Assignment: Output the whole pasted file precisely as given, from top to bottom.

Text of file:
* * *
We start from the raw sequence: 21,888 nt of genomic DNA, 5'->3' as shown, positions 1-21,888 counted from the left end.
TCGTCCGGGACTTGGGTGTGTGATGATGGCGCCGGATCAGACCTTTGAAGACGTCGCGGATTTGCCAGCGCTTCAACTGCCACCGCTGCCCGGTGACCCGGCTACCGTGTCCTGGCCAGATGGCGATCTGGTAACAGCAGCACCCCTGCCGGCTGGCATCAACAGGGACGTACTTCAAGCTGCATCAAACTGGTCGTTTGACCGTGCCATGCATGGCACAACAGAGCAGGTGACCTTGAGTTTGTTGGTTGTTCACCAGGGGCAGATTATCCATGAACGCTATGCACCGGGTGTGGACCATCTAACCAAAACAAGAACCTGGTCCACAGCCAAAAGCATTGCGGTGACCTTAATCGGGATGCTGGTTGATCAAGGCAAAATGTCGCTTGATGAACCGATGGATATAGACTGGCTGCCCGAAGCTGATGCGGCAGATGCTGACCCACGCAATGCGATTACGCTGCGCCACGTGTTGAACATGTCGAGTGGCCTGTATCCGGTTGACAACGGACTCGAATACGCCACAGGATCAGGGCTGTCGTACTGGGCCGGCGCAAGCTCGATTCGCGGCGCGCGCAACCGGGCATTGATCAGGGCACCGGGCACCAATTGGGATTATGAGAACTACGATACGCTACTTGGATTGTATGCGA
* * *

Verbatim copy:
We start from the raw sequence: 21,888 nt of genomic DNA, 5'->3' as shown, positions 1-21,888 counted from the left end.
TCGTCCGGGACTTGGGTGTGTGATGATGGCGCCGGATCAGACCTTTGAAGACGTCGCGGATTTGCCAGCGCTTCAACTGCCACCGCTGCCCGGTGACCCGGCTACCGTGTCCTGGCCAGATGGCGATCTGGTAACAGCAGCACCCCTGCCGGCTGGCATCAACAGGGACGTACTTCAAGCTGCATCAAACTGGTCGTTTGACCGTGCCATGCATGGCACAACAGAGCAGGTGACCTTGAGTTTGTTGGTTGTTCACCAGGGGCAGATTATCCATGAACGCTATGCACCGGGTGTGGACCATCTAACCAAAACAAGAACCTGGTCCACAGCCAAAAGCATTGCGGTGACCTTAATCGGGATGCTGGTTGATCAAGGCAAAATGTCGCTTGATGAACCGATGGATATAGACTGGCTGCCCGAAGCTGATGCGGCAGATGCTGACCCACGCAATGCGATTACGCTGCGCCACGTGTTGAACATGTCGAGTGGCCTGTATCCGGTTGACAACGGACTCGAATACGCCACAGGATCAGGGCTGTCGTACTGGGCCGGCGCAAGCTCGATTCGCGGCGCGCGCAACCGGGCATTGATCAGGGCACCGGGCACCAATTGGGATTATGAGAACTACGATACGCTACTTGGATTGTATGCGA